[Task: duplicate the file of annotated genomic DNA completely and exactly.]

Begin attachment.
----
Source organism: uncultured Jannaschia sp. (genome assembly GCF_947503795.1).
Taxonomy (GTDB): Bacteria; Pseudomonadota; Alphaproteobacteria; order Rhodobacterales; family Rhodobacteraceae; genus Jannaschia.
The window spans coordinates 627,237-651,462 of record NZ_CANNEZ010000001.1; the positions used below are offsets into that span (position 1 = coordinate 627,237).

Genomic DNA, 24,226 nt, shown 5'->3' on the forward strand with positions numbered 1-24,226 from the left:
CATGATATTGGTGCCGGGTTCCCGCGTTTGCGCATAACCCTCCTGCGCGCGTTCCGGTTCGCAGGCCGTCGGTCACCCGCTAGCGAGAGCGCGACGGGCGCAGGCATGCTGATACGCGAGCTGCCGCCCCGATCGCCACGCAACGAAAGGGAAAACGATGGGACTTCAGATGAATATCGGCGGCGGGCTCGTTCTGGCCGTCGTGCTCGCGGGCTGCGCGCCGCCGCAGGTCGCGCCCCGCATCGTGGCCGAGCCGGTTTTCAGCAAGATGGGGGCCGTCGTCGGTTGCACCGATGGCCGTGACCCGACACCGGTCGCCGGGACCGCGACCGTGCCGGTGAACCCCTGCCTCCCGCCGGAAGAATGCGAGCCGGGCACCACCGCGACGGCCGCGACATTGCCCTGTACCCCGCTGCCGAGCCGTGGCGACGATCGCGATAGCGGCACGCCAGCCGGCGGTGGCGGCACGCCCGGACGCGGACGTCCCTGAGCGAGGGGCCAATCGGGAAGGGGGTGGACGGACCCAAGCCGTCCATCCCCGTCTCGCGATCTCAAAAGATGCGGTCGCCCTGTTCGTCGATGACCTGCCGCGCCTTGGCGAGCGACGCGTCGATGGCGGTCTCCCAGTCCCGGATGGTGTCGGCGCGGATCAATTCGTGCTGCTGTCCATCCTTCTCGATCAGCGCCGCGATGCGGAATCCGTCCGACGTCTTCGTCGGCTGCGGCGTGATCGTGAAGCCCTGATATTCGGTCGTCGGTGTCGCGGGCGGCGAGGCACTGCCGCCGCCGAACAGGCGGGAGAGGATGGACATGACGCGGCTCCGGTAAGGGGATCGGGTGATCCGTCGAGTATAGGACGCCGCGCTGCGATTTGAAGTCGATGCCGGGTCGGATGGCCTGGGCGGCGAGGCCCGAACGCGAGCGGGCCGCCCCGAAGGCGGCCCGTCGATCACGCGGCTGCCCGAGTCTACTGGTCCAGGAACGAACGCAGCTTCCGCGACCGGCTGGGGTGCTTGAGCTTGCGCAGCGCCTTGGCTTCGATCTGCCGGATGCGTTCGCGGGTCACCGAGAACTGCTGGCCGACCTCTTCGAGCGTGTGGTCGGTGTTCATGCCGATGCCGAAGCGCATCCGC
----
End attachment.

Source organism: uncultured Jannaschia sp. (genome assembly GCF_947503795.1).
Taxonomy (GTDB): Bacteria; Pseudomonadota; Alphaproteobacteria; order Rhodobacterales; family Rhodobacteraceae; genus Jannaschia.
The window spans coordinates 627,237-651,462 of record NZ_CANNEZ010000001.1; the positions used below are offsets into that span (position 1 = coordinate 627,237).

Genomic DNA, 24,226 nt, shown 5'->3' on the forward strand with positions numbered 1-24,226 from the left:
CATGATATTGGTGCCGGGTTCCCGCGTTTGCGCATAACCCTCCTGCGCGCGTTCCGGTTCGCAGGCCGTCGGTCACCCGCTAGCGAGAGCGCGACGGGCGCAGGCATGCTGATACGCGAGCTGCCGCCCCGATCGCCACGCAACGAAAGGGAAAACGATGGGACTTCAGATGAATATCGGCGGCGGGCTCGTTCTGGCCGTCGTGCTCGCGGGCTGCGCGCCGCCGCAGGTCGCGCCCCGCATCGTGGCCGAGCCGGTTTTCAGCAAGATGGGGGCCGTCGTCGGTTGCACCGATGGCCGTGACCCGACACCGGTCGCCGGGACCGCGACCGTGCCGGTGAACCCCTGCCTCCCGCCGGAAGAATGCGAGCCGGGCACCACCGCGACGGCCGCGACATTGCCCTGTACCCCGCTGCCGAGCCGTGGCGACGATCGCGATAGCGGCACGCCAGCCGGCGGTGGCGGCACGCCCGGACGCGGACGTCCCTGAGCGAGGGGCCAATCGGGAAGGGGGTGGACGGACCCAAGCCGTCCATCCCCGTCTCGCGATCTCAAAAGATGCGGTCGCCCTGTTCGTCGATGACCTGCCGCGCCTTGGCGAGCGACGCGTCGATGGCGGTCTCCCAGTCCCGGATGGTGTCGGCGCGGATCAATTCGTGCTGCTGTCCATCCTTCTCGATCAGCGCCGCGATGCGGAATCCGTCCGACGTCTTCGTCGGCTGCGGCGTGATCGTGAAGCCCTGATATTCGGTCGTCGGTGTCGCGGGCGGCGAGGCACTGCCGCCGCCGAACAGGCGGGAGAGGATGGACATGACGCGGCTCCGGTAAGGGGATCGGGTGATCCGTCGAGTATAGGACGCCGCGCTGCGATTTGAAGTCGATGCCGGGTCGGATGGCCTGGGCGGCGAGGCCCGAACGCGAGCGGGCCGCCCCGAAGGCGGCCCGTCGATCACGCGGCTGCCCGAGTCTACTGGTCCAGGAACGAACGCAGCTTCCGCGACCGGCTGGGGTGCTTGAGCTTGCGCAGCGCCTTGGCTTCGATCTGCCGGATGCGTTCGCGGGTCACCGAGAACTGCTGGCCGACCTCTTCGAGCGTGTGGTCGGTGTTCATGCCGATGCCGAAGCGCATCCGC